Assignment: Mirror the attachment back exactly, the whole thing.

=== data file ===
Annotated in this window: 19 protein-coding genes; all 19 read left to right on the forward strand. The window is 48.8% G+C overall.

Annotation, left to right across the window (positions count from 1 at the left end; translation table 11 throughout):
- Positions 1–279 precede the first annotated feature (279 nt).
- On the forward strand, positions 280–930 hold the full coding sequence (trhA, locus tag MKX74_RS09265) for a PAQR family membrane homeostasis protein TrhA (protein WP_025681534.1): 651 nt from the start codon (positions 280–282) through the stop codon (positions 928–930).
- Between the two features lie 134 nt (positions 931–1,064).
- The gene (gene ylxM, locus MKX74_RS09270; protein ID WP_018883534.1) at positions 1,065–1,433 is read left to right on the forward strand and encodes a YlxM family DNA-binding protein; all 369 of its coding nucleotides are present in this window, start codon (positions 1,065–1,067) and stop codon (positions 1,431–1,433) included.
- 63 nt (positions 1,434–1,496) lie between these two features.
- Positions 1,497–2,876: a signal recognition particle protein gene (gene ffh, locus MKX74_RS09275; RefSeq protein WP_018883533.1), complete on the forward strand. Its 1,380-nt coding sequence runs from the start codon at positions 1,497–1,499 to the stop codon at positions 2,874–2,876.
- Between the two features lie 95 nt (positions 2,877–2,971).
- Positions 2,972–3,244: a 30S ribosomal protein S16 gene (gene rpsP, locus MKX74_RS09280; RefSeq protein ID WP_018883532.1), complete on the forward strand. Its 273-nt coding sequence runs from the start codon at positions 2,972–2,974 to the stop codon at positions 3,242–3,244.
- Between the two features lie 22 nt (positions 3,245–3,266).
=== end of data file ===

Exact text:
Annotated in this window: 19 protein-coding genes; all 19 read left to right on the forward strand. The window is 48.8% G+C overall.

Annotation, left to right across the window (positions count from 1 at the left end; translation table 11 throughout):
- Positions 1–279 precede the first annotated feature (279 nt).
- On the forward strand, positions 280–930 hold the full coding sequence (trhA, locus tag MKX74_RS09265) for a PAQR family membrane homeostasis protein TrhA (protein WP_025681534.1): 651 nt from the start codon (positions 280–282) through the stop codon (positions 928–930).
- Between the two features lie 134 nt (positions 931–1,064).
- The gene (gene ylxM, locus MKX74_RS09270; protein ID WP_018883534.1) at positions 1,065–1,433 is read left to right on the forward strand and encodes a YlxM family DNA-binding protein; all 369 of its coding nucleotides are present in this window, start codon (positions 1,065–1,067) and stop codon (positions 1,431–1,433) included.
- 63 nt (positions 1,434–1,496) lie between these two features.
- Positions 1,497–2,876: a signal recognition particle protein gene (gene ffh, locus MKX74_RS09275; RefSeq protein WP_018883533.1), complete on the forward strand. Its 1,380-nt coding sequence runs from the start codon at positions 1,497–1,499 to the stop codon at positions 2,874–2,876.
- Between the two features lie 95 nt (positions 2,877–2,971).
- Positions 2,972–3,244: a 30S ribosomal protein S16 gene (gene rpsP, locus MKX74_RS09280; RefSeq protein ID WP_018883532.1), complete on the forward strand. Its 273-nt coding sequence runs from the start codon at positions 2,972–2,974 to the stop codon at positions 3,242–3,244.
- Between the two features lie 22 nt (positions 3,245–3,266).